I have had a totally INTENSE past few days. On Thursday I did a talk on positive sexuality that resulted in a half dozen women in their 40s, 50s, and 60s, discussing places to find women-friendly porn and erotica. Totally great.
And I gave about 15 seconds of advice about fellatio (“Don’t neglect the scrotum as an option – not all men like it, but some men REALLY like it, so give it a try.”), which resulted in the question, “Where can I find more about that, about… you know?”
(Why, my little Fellatio Guide.)
The thing for me: how do you get to your 40s, 50s, and 60s without knowing to try the scrotum? Who can’t go to a bookstore and look in the sexuality section – and especially now, who can’t just google “feminist fellatio” or whatever? How can it be that there are women in America who don’t know that good, women-friendly, sex-positive information is readily accessible? How do you get to middle age without knowing where to go to get it? What would be missing to prevent that?
I think most of what would be missing is confidence. Confidence to try new things without worrying about “getting it wrong,” as though it’s possible to get anything “wrong.” Confidence that looking like a porn star is not required to give head like one. BETTER than one.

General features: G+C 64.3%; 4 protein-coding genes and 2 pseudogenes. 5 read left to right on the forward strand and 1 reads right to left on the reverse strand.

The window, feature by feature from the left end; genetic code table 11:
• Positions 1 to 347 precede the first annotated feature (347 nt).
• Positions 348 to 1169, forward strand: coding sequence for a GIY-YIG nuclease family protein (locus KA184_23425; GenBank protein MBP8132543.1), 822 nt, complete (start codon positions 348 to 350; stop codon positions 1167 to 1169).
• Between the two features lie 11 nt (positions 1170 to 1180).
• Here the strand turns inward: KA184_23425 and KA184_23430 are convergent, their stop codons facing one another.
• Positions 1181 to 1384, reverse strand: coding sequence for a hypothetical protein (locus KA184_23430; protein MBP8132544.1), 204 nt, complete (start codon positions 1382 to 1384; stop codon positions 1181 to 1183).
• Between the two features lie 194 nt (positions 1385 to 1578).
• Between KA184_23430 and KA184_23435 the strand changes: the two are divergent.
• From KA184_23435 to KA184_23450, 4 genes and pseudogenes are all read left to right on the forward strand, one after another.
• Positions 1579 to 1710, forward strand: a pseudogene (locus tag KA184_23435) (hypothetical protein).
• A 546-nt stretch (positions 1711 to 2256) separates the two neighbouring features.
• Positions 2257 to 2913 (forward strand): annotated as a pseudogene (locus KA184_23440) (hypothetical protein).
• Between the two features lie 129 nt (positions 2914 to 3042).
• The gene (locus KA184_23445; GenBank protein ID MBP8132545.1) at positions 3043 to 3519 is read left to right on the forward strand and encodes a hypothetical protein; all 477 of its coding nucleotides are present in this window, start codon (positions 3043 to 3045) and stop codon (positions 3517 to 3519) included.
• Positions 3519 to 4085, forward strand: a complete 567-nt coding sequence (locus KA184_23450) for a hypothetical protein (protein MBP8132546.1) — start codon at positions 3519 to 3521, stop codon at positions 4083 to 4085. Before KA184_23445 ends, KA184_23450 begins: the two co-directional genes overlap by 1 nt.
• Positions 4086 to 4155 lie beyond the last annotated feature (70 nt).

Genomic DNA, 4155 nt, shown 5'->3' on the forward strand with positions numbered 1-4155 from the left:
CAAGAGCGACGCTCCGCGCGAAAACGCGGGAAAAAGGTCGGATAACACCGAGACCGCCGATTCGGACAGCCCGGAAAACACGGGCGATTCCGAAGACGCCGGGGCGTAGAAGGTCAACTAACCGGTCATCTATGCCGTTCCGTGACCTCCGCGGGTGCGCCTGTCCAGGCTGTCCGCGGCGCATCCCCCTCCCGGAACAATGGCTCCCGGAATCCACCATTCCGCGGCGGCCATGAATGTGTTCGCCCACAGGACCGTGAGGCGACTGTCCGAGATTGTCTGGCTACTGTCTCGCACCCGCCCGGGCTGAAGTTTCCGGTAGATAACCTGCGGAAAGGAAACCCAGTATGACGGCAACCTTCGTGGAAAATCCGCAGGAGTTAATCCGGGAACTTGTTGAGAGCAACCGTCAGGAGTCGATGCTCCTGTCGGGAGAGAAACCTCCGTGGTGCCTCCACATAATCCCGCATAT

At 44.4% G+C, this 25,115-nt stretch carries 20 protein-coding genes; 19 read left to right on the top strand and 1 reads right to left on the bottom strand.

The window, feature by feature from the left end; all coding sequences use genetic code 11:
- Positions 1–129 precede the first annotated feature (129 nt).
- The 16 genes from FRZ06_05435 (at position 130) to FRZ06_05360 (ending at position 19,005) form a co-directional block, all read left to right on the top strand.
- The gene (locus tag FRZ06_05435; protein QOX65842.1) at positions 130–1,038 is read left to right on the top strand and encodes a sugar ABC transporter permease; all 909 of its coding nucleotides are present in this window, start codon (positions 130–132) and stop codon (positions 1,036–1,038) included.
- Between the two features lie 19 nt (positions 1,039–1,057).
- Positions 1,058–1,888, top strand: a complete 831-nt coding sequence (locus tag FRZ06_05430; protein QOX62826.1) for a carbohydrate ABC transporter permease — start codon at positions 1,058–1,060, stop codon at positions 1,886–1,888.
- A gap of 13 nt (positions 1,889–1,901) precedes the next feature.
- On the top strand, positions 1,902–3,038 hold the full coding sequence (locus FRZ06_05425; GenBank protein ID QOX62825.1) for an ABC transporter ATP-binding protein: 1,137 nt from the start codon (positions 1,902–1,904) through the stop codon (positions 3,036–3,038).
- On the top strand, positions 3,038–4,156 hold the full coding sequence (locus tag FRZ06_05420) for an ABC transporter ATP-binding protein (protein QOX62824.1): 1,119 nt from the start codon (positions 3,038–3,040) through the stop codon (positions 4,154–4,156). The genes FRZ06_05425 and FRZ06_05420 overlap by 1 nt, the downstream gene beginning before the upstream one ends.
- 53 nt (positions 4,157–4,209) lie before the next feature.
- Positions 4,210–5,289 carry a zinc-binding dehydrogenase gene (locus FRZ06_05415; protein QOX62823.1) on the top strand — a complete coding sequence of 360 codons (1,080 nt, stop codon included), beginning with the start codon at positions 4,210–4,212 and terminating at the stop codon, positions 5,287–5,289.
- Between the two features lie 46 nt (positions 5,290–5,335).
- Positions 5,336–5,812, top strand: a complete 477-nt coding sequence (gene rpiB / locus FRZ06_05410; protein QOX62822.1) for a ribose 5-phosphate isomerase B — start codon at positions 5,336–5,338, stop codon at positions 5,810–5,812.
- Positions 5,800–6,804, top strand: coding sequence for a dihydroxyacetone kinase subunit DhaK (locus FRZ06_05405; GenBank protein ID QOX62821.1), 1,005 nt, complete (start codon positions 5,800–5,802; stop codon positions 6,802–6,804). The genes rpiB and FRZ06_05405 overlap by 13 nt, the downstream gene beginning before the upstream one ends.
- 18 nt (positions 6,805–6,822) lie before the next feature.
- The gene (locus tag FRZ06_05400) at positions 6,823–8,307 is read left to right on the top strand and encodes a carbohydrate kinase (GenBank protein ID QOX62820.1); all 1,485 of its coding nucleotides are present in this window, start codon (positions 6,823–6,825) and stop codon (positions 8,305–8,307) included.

Which makes me cry, how do you teach confidence!? How do you learn it?
I talked to someone else on Saturday, an old friend who has broken through a whole lot of psychological noise to get to brand new a level of openness and creativity and pleasure in her sexuality. How did she do it? I asked, and she said she just… decided she’d had enough of worrying about whether or not she could please a man, whether or not she was adequate. She just let it go, the decades of negative messages.
Crikey! Talk about power!
I suppose it’s a readiness for change thing: when life has prepared you to change, you will. Before then… you’ll stay stuck. But I suppose folks who read the blog are ready. Folks who find and read the fellatio guide are ready. Which means that I never see the people who aren’t ready.
And I forget how far many people have to travel before they get to healthy joyful sexuality. I forget how revolutionary it is to suggest that your body belongs to you and no one else, that you’re allowed to do ANYTHING you want in bed, and that your own enjoyment of pleasure – your own and your partners – is the one and only measure of success?
How do we get them ready?